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William J. Clinton: The President's Radio Address
William
William J. Clinton
The President's Radio Address
April 1, 2000
Public Papers of the Presidents
William J. Clinton<br>2000-01: Book I
William J. Clinton
2000-01: Book I
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Good morning. Today I want to speak with you about an opportunity to shape the future of our country, and a responsibility we all have to make our voices count. I want to talk about this year's census and the importance of filling out and sending in your census form right away.

The Constitution mandates that our Nation conduct a census every 10 years. The first was taken back in 1790 and was directed by Thomas Jefferson when he served as Secretary of State. Every decade since then, the census has helped tell the story of America—who we are and what we're becoming.

Census 2000 is our chance to write the latest chapter in the unfolding epoch of America. Even though the census is taken only once in a decade, it has an impact on our lives every day. A report I'm releasing today by the Council of Economic Advisers shows just how much we need the census.

We need the census to help decide how almost $200 billion in Federal funds will be invested in States and communities. We need the census to draw legislative district lines and allocate seats for each State in the U.S. House of Representatives. We need the census to help our hometowns determine where to build everything from roads to schools to hospitals to child care centers. And we need the census to help businesses make decisions about where to invest and help individuals make informed decisions about where to buy a home or take a job.

For all of these reasons, it's important to make sure the first census of the 21st century is fair, accurate, and complete. After all, if we want to make good decisions about where we need to go as a nation, we first have to know where we are.

In the last census, we didn't know where more than 8 million people were. They were left uncounted. Many of them were children, minorities, and low income families. When people are uncounted, their voices are unheard in the Halls of Congress and in their own communities.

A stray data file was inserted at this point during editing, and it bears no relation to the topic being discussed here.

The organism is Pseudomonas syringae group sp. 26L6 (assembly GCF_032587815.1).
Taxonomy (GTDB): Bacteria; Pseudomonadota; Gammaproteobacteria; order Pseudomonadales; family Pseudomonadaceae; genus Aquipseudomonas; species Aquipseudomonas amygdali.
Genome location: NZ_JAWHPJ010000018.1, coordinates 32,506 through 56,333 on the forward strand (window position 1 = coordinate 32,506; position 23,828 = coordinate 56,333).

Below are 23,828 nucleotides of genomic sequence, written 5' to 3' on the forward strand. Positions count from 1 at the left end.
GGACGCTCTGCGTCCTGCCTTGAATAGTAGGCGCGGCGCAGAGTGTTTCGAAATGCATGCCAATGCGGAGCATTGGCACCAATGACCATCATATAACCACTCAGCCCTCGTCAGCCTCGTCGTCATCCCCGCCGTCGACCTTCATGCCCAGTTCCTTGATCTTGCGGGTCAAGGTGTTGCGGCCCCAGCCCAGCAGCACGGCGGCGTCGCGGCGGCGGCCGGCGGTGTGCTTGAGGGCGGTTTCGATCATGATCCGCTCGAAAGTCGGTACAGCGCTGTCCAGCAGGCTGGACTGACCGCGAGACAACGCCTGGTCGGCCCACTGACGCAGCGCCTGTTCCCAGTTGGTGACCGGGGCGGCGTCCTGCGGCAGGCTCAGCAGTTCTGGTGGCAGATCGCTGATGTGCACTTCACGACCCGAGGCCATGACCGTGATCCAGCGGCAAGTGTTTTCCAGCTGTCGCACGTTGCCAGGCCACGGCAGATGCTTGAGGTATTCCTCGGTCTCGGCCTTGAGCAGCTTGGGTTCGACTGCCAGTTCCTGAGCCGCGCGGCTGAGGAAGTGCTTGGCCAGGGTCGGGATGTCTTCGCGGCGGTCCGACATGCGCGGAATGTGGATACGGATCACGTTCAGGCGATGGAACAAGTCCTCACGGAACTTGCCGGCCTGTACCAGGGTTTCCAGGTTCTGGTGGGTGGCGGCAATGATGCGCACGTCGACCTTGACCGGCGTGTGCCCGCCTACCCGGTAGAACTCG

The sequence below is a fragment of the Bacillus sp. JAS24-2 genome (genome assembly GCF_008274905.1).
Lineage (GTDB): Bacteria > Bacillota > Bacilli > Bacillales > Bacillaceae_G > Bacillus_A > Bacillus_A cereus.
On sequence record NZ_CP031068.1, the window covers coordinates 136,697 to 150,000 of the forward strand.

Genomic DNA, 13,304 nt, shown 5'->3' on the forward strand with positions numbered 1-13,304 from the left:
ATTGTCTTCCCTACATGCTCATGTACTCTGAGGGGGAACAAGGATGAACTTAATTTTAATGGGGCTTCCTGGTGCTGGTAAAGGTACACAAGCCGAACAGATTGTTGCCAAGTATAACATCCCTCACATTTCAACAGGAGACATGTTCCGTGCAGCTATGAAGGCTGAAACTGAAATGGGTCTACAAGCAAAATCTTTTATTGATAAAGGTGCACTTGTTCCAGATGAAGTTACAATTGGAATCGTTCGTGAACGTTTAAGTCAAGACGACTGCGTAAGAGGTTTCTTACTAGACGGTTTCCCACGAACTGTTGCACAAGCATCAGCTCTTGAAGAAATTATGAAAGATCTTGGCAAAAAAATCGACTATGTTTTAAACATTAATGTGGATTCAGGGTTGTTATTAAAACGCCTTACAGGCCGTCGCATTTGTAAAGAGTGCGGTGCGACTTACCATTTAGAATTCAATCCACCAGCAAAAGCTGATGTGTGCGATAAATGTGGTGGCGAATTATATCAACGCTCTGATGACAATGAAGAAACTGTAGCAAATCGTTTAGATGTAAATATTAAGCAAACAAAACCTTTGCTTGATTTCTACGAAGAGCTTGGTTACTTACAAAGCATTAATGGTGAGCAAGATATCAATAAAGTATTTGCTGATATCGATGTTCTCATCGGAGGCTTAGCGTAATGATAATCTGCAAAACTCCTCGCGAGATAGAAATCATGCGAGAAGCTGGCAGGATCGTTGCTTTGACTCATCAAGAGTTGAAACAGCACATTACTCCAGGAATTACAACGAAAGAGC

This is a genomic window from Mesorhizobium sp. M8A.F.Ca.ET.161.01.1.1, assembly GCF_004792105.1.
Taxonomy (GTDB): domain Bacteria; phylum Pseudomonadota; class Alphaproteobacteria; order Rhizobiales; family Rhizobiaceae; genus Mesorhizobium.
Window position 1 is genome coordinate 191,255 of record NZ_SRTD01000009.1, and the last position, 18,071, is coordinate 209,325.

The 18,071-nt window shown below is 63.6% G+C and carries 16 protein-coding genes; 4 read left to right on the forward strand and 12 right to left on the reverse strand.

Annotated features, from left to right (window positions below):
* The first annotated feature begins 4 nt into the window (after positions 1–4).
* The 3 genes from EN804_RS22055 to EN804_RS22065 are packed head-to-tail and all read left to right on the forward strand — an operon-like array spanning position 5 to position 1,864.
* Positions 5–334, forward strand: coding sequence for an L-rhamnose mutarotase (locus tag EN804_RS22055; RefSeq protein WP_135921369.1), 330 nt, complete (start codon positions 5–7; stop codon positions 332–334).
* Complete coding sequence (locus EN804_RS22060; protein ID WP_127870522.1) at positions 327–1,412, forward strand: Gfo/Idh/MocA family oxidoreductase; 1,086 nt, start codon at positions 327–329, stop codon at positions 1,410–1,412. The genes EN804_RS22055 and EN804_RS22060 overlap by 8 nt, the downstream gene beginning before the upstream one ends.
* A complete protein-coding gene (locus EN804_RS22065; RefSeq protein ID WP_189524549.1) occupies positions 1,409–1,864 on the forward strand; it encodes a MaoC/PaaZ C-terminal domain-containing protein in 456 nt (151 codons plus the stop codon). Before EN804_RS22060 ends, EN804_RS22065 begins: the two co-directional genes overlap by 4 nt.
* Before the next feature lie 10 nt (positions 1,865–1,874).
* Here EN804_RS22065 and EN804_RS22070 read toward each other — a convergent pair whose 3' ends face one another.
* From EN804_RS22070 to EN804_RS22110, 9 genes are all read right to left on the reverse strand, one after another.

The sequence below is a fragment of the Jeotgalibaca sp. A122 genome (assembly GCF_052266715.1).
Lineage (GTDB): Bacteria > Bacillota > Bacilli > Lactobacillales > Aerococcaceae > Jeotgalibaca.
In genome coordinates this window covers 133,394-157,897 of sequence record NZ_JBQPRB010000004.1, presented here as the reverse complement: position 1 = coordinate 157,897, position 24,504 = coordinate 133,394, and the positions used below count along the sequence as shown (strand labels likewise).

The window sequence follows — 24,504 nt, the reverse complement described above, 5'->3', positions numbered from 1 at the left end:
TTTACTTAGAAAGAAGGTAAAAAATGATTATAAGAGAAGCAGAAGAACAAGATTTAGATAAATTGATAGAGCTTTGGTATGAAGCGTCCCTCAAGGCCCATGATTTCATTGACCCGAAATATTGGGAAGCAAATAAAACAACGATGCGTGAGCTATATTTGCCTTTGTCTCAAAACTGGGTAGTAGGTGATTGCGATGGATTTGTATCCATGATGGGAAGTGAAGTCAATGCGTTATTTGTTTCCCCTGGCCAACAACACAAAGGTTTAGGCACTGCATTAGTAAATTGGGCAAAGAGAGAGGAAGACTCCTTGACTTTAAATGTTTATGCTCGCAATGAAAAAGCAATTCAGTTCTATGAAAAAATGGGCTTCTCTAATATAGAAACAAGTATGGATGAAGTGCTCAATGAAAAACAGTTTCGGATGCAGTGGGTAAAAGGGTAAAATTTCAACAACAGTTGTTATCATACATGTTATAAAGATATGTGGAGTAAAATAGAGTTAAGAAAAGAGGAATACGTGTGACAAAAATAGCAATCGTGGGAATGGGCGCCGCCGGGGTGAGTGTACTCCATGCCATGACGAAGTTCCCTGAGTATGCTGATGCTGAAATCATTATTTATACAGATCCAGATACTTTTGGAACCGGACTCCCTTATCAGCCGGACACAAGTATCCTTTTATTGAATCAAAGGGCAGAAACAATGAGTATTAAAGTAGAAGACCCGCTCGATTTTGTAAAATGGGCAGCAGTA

Those who suggest that filling out your census form isn't essential are plainly wrong. An inaccurate census distorts our understanding of a community's needs, denies people their fair share of resources, and diminishes the quality of life not only for them but for all of us. If we believe everybody in our American community counts, we simply must make sure everyone is counted.

That's an enormous undertaking. This year's census represents the largest peacetime mobilization in American history, involving hundreds of thousands of local census takers and community volunteers. But the most important person in the process is you.

I want to thank the millions of Americans who have sent in their forms. As of today, we're halfway there. But we must do better. We need the most accurate picture of America in the dawn of the 21st century.

So today I'm issuing a proclamation declaring this Census Day and urging all Americans to take a little time this weekend to fill out and send in your form. I've also issued a memorandum to all Federal employees urging them to do the same. Having completed our census form, I can tell you it only takes a few moments.

You can also fill out your census form online, as the Vice President did just recently. The on-line form can be found at www.2000.census.gov. It won't take long. The short form is the shortest since 1820. The long form is the shortest in history. And every question on both forms was reviewed by Congress 2 years ago.

But more important, information from the long form is critical for everything from helping communities design mass transit systems to providing 911 emergency services. It also helps us calculate cost-of-living increases for Social Security, military retirement, and veterans' pensions.

I know Americans are concerned about their privacy, and that's why I also want to stress that the information you provide is strictly, absolutely confidential. Individual information will not be available to anyone outside the Census Bureau for any reason.

So whether you have a long or a short form, please fill it out completely and send it in promptly. America is counting on you. This is your future. Don't leave it blank.

Thanks for listening.


NOTE: The address was recorded at 12:38 p.m. on March 31 in the Map Room at the White House for broadcast at 10:06 a.m. on April 1. The transcript was made available by the Office of the Press Secretary on March 31 but was embargoed for release until the broadcast. The proclamation is listed in Appendix D at the end of this volume.
Citation: William J. Clinton: "The President's Radio Address," April 1, 2000. Online by Gerhard Peters and John T. Woolley, The American Presidency Project. http://www.presidency.ucsb.edu/ws/?pid=58314.
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